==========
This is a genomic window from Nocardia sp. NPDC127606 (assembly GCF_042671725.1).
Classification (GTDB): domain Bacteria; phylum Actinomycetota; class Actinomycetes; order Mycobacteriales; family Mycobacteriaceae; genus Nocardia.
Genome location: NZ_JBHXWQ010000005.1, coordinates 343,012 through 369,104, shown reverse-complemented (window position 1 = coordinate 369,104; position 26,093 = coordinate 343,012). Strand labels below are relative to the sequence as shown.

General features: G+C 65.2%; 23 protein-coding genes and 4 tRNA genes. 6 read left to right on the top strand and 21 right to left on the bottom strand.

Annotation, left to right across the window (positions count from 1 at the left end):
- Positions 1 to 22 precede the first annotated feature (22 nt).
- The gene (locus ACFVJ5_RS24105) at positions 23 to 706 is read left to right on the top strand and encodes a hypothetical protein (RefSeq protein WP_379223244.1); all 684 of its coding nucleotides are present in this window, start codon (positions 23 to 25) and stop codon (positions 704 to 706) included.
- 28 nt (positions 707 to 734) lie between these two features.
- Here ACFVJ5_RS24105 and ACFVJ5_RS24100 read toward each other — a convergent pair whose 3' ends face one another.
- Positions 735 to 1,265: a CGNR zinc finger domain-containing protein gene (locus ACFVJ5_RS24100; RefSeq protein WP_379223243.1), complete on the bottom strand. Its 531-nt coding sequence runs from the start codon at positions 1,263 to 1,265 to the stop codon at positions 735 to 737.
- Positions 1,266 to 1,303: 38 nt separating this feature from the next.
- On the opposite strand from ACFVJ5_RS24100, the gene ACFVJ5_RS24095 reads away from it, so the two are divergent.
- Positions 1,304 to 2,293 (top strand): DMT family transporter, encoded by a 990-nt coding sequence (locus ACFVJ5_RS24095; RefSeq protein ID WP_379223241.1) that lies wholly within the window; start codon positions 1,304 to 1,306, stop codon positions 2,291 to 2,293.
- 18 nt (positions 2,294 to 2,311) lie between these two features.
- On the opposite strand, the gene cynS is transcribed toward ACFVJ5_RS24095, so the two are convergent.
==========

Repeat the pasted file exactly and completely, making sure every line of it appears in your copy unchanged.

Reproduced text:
This is a genomic window from Nocardia sp. NPDC127606 (assembly GCF_042671725.1).
Classification (GTDB): domain Bacteria; phylum Actinomycetota; class Actinomycetes; order Mycobacteriales; family Mycobacteriaceae; genus Nocardia.
Genome location: NZ_JBHXWQ010000005.1, coordinates 343,012 through 369,104, shown reverse-complemented (window position 1 = coordinate 369,104; position 26,093 = coordinate 343,012). Strand labels below are relative to the sequence as shown.

General features: G+C 65.2%; 23 protein-coding genes and 4 tRNA genes. 6 read left to right on the top strand and 21 right to left on the bottom strand.

Annotation, left to right across the window (positions count from 1 at the left end):
- Positions 1 to 22 precede the first annotated feature (22 nt).
- The gene (locus ACFVJ5_RS24105) at positions 23 to 706 is read left to right on the top strand and encodes a hypothetical protein (RefSeq protein WP_379223244.1); all 684 of its coding nucleotides are present in this window, start codon (positions 23 to 25) and stop codon (positions 704 to 706) included.
- 28 nt (positions 707 to 734) lie between these two features.
- Here ACFVJ5_RS24105 and ACFVJ5_RS24100 read toward each other — a convergent pair whose 3' ends face one another.
- Positions 735 to 1,265: a CGNR zinc finger domain-containing protein gene (locus ACFVJ5_RS24100; RefSeq protein WP_379223243.1), complete on the bottom strand. Its 531-nt coding sequence runs from the start codon at positions 1,263 to 1,265 to the stop codon at positions 735 to 737.
- Positions 1,266 to 1,303: 38 nt separating this feature from the next.
- On the opposite strand from ACFVJ5_RS24100, the gene ACFVJ5_RS24095 reads away from it, so the two are divergent.
- Positions 1,304 to 2,293 (top strand): DMT family transporter, encoded by a 990-nt coding sequence (locus ACFVJ5_RS24095; RefSeq protein ID WP_379223241.1) that lies wholly within the window; start codon positions 1,304 to 1,306, stop codon positions 2,291 to 2,293.
- 18 nt (positions 2,294 to 2,311) lie between these two features.
- On the opposite strand, the gene cynS is transcribed toward ACFVJ5_RS24095, so the two are convergent.